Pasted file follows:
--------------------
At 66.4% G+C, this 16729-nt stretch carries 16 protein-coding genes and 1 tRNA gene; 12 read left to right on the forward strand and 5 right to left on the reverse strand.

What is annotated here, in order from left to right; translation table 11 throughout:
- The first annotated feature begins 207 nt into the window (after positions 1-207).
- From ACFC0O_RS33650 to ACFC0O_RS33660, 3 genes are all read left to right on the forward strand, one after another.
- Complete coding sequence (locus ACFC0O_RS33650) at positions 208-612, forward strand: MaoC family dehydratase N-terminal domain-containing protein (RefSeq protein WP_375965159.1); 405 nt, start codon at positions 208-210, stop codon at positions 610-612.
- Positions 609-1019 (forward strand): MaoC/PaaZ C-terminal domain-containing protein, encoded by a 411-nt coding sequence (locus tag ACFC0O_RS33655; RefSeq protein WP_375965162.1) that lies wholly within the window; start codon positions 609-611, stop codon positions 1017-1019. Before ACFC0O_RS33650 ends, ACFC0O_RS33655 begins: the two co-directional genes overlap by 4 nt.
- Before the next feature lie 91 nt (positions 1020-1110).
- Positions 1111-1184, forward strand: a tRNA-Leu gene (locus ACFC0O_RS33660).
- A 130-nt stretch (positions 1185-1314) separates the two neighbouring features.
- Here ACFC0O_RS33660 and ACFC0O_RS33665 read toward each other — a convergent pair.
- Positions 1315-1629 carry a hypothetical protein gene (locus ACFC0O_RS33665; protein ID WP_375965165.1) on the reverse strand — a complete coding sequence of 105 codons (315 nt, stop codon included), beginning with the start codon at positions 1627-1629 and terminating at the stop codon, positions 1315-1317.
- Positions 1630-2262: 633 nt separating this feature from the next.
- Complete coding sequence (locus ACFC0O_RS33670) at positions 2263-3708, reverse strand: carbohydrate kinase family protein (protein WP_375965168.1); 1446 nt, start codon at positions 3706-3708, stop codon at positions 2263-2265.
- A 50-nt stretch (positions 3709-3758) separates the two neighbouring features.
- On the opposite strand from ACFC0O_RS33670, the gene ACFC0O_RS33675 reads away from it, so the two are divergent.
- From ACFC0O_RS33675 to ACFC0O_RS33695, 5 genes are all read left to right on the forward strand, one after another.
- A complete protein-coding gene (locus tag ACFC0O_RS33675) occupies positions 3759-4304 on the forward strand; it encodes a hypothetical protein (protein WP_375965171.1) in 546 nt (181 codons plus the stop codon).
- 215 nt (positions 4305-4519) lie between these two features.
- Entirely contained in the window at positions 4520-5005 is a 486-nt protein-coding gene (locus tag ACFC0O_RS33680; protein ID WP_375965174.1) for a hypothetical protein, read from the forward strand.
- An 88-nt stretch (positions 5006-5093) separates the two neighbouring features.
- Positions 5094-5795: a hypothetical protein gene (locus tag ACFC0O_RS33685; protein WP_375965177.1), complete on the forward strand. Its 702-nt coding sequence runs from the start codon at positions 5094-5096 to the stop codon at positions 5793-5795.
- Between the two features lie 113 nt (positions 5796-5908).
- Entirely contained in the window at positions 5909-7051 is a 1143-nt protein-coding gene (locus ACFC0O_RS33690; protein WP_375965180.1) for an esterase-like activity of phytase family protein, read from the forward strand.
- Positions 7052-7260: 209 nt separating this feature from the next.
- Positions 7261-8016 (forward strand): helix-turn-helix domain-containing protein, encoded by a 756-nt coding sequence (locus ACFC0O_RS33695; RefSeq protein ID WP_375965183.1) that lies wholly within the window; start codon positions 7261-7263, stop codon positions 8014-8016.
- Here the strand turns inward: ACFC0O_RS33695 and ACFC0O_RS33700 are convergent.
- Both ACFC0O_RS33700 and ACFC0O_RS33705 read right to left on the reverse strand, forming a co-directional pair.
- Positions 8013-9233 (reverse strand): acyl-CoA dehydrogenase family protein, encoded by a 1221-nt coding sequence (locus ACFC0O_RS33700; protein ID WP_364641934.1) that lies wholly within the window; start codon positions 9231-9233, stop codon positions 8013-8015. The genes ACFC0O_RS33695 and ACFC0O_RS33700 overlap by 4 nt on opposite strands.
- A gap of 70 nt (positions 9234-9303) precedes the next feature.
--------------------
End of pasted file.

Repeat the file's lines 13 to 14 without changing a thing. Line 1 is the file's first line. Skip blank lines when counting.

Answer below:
- Complete coding sequence (locus ACFC0O_RS33670) at positions 2263-3708, reverse strand: carbohydrate kinase family protein (protein WP_375965168.1); 1446 nt, start codon at positions 3706-3708, stop codon at positions 2263-2265.
- A 50-nt stretch (positions 3709-3758) separates the two neighbouring features.